Another benefit change was also briefly discussed. One I hadn't been aware was happening.
As of April 2013 Council Tax Benefit will no longer exist in its present from. It was suggested by the facilitator at the forum that the news of this change has been lost in all the information and outcry about the planned housing benefit changes. I leave you to make your own mind up about whether this was done deliberately by the government. I did wonder just how it was I hadn't heard of this.
Council Tax Benefit is centrally controlled at the moment. You apply to your local council but the rules and money come from a central pot. It's not strictly speaking a disability benefit. A lot of disabled people do receive it but it's available to anyone who is on a low enough income. A high proportion if the people who receive it are in work and for some it is what allows them to remain in work or to take work in the first place. Currently it's possible to receive all or part of your council tax paid via benefit (claimants don't receive this money it goes straight to the council) and also in some circumstances to receive a separate discount for which you don't need to be on benefit.
So in my own case
My council tax bill is discounted by 25% because I live alone (this is called the single adult reduction and any household where only one person over 18 lives is entitled to it. Claimed via contacting the council)
My flat is a band b property however because I'm a wheelchair user the council tax due is reduced by 1 band meaning I'm liable for band a prices. For people who live in band a it's reduced by a set percentage. (this is available to anyone who needs extra space for wheelchair use or an additional room due to medical needs. Again claimed from the council)
And as I am deemed to have a low income I receive Council Tax Benefit which in my case pays the remainder in full.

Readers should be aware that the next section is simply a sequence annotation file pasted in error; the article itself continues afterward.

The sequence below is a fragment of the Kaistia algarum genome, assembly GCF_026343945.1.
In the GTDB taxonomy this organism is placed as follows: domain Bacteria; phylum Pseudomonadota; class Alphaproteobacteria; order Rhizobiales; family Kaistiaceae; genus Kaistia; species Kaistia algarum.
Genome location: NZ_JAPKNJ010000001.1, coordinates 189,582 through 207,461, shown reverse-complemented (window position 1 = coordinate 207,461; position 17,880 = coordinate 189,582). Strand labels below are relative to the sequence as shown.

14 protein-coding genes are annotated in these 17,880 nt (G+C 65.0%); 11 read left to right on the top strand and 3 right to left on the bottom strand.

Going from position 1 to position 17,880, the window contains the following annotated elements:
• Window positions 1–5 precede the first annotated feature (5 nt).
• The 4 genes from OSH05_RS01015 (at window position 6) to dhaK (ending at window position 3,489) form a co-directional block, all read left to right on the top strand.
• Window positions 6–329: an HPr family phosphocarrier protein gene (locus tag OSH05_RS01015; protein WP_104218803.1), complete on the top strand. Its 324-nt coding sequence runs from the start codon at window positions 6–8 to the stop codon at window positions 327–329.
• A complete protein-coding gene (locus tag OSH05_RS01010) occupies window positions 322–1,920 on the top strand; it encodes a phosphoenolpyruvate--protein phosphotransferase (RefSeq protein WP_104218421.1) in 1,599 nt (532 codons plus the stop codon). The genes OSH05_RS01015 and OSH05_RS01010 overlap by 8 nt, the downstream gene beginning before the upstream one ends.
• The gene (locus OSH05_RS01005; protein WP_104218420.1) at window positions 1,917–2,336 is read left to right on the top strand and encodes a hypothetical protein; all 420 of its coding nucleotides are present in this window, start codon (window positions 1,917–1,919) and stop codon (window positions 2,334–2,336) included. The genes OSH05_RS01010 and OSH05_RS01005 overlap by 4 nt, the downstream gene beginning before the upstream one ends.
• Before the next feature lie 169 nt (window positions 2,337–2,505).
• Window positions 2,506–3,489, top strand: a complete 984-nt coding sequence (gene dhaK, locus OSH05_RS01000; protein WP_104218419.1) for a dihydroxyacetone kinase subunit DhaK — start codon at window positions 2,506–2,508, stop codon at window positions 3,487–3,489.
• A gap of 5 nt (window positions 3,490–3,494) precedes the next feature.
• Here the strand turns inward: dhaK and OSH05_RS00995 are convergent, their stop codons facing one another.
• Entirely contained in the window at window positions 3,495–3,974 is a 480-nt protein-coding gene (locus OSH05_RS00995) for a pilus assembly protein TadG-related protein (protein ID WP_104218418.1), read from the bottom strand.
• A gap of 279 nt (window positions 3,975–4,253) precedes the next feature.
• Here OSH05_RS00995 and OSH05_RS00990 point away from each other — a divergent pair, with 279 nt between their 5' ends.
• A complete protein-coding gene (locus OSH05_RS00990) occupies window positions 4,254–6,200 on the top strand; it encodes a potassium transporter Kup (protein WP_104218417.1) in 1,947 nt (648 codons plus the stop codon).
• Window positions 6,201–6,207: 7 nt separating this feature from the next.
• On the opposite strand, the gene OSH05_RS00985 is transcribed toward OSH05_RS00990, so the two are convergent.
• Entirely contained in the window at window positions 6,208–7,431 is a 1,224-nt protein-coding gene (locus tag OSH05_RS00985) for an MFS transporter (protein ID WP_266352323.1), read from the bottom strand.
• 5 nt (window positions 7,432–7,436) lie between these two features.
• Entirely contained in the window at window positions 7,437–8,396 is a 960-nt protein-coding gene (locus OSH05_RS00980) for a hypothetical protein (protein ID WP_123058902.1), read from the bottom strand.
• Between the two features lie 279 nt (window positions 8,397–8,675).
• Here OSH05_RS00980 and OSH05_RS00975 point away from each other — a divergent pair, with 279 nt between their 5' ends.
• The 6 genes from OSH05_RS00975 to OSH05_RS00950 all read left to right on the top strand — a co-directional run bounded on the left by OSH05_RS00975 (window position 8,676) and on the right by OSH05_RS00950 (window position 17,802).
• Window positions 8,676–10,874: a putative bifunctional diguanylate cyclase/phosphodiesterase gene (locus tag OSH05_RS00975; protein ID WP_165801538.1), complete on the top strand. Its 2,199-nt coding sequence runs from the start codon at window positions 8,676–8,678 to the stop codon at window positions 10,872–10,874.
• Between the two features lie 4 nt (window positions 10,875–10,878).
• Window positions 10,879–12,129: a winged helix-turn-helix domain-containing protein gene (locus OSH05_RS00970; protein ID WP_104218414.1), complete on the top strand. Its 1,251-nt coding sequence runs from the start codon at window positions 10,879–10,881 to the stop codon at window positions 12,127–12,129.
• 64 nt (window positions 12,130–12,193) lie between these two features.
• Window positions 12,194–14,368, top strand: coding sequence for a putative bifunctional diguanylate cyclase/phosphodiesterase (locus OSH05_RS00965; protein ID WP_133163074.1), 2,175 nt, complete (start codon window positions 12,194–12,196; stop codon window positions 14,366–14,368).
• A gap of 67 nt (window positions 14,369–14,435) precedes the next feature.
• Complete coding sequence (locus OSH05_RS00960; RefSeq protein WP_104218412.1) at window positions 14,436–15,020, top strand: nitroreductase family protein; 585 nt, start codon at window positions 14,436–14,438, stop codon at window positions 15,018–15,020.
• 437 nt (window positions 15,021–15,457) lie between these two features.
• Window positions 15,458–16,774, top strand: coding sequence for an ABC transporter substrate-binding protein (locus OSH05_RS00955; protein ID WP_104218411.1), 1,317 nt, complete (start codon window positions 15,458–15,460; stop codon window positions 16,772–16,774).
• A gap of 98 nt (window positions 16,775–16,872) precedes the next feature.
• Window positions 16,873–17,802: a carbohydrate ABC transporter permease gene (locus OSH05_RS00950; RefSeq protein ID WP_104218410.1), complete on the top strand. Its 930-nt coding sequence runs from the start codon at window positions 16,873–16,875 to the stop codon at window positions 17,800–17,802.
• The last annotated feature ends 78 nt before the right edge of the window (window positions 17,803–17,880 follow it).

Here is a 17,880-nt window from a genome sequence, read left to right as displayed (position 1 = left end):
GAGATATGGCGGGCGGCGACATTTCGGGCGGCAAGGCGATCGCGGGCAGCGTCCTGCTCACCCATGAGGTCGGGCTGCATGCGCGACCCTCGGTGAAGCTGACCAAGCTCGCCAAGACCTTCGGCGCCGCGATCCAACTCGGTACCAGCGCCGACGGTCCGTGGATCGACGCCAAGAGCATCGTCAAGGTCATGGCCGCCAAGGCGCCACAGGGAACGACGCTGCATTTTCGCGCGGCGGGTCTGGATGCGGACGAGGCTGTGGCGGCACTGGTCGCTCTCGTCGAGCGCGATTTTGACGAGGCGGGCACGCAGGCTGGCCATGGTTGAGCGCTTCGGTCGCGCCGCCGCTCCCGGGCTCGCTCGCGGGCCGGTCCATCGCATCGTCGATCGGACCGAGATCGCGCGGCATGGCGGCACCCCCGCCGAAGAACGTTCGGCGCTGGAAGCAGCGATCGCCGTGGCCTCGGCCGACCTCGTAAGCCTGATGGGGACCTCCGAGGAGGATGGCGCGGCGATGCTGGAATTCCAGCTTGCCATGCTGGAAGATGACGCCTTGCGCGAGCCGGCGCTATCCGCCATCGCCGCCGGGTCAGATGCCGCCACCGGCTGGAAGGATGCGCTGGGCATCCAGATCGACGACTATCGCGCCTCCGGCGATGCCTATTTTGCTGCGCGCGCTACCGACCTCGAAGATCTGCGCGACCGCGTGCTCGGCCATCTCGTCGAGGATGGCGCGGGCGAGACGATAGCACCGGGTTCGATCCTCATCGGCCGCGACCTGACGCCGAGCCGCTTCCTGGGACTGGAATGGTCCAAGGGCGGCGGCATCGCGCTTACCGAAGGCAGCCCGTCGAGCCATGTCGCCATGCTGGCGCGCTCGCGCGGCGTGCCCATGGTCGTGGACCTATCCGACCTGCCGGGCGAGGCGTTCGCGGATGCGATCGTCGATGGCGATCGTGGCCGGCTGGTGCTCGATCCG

If I was working I may have received some benefit and had to pay the rest. It really is on a case by case basis. I know of people who receive perhaps only £15 a month council tax benefit and pay the rest and people who receive all but £5 a month of their council tax in benefit and pay that £5
From April 2013 however there will be no set rules for the provision of council tax support. Instead it will be provided locally with each area deciding how best to use it. The pot of money to be available for this is to be 10% less than the current bill for council tax benefit and this money will not be ring fenced.
This will almost definitely create a postcode lottery in what support is available. My suspicion is that areas which are already poor at providing services such as social care are likely to also use little of the available money for council tax support. Yet another hit for disabled people and for many others who may well not carry the scrounger stereotype we crips must fight.
The government would probably argue that if people have enough income to be only receiving a small sum of council tax benefit each month - say the £15 I used above - they can afford to pay that too.
It's easy to say that when you have a high paying job, secure accommodation, good health and family who support you like most of the government do. £15 is maybe a starter in a restaurant. They miss it but it wouldn't be a big deal and come next week they probably wouldn't remember it.
It's not so easy when you're on a low income. The £15 you've just lost could mean you can't pay for your prescriptions or you can't eat for a few days or the carer who comes once a week to change your bed must be stopped. Not easy to manage without and not something you can say "oh well" and forget about.
Edited (by Lisa) to add: We've had quite a lot of Tweets related to this post. As not everyone follows us on Twitter so will have seen them RTed; I thought I should post some of the more crucial ones here to add them to the debate. The limits on what html can be used in comments means you can't embed tweets below the line.
@wheresbenefit Didn't realise you hadn't spotted it. There's more too. The 10% cut isn't allowed to be taken from pensioner households, so..— Itsmotherswork (@itsmotherswork) May 6, 2012
@wheresbenefit ...all the cut in the total pot must come from working-age households (regardless of need), which effectively means a...— Itsmotherswork (@itsmotherswork) May 6, 2012
@wheresbenefit ...higher than 10% cut in the available funding for those households.:-(— Itsmotherswork (@itsmotherswork) May 6, 2012
@wheresbenefit Some LA's like my own say they have no plans to alter CTB eligib, others say pensioners protected every1 else *shrugs* :(— BendyGirl (@BendyGirl) May 7, 2012